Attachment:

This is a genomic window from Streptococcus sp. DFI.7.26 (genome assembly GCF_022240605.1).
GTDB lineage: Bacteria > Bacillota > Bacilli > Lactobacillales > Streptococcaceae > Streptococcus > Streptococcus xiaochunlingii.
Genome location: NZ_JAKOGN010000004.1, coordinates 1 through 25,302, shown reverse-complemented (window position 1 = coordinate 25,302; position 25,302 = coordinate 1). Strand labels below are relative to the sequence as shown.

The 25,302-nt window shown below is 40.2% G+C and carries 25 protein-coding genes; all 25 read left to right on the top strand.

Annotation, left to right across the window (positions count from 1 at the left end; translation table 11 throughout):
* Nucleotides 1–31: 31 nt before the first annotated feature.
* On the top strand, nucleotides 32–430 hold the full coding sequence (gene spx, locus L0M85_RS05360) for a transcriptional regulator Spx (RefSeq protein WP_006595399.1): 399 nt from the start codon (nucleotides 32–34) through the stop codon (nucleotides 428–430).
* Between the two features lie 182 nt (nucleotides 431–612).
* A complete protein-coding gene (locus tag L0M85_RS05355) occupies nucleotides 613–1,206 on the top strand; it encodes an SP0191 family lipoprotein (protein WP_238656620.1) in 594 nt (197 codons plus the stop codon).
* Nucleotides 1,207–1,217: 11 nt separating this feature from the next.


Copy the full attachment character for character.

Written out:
This is a genomic window from Streptococcus sp. DFI.7.26 (genome assembly GCF_022240605.1).
GTDB lineage: Bacteria > Bacillota > Bacilli > Lactobacillales > Streptococcaceae > Streptococcus > Streptococcus xiaochunlingii.
Genome location: NZ_JAKOGN010000004.1, coordinates 1 through 25,302, shown reverse-complemented (window position 1 = coordinate 25,302; position 25,302 = coordinate 1). Strand labels below are relative to the sequence as shown.

The 25,302-nt window shown below is 40.2% G+C and carries 25 protein-coding genes; all 25 read left to right on the top strand.

Annotation, left to right across the window (positions count from 1 at the left end; translation table 11 throughout):
* Nucleotides 1–31: 31 nt before the first annotated feature.
* On the top strand, nucleotides 32–430 hold the full coding sequence (gene spx, locus L0M85_RS05360) for a transcriptional regulator Spx (RefSeq protein WP_006595399.1): 399 nt from the start codon (nucleotides 32–34) through the stop codon (nucleotides 428–430).
* Between the two features lie 182 nt (nucleotides 431–612).
* A complete protein-coding gene (locus tag L0M85_RS05355) occupies nucleotides 613–1,206 on the top strand; it encodes an SP0191 family lipoprotein (protein WP_238656620.1) in 594 nt (197 codons plus the stop codon).
* Nucleotides 1,207–1,217: 11 nt separating this feature from the next.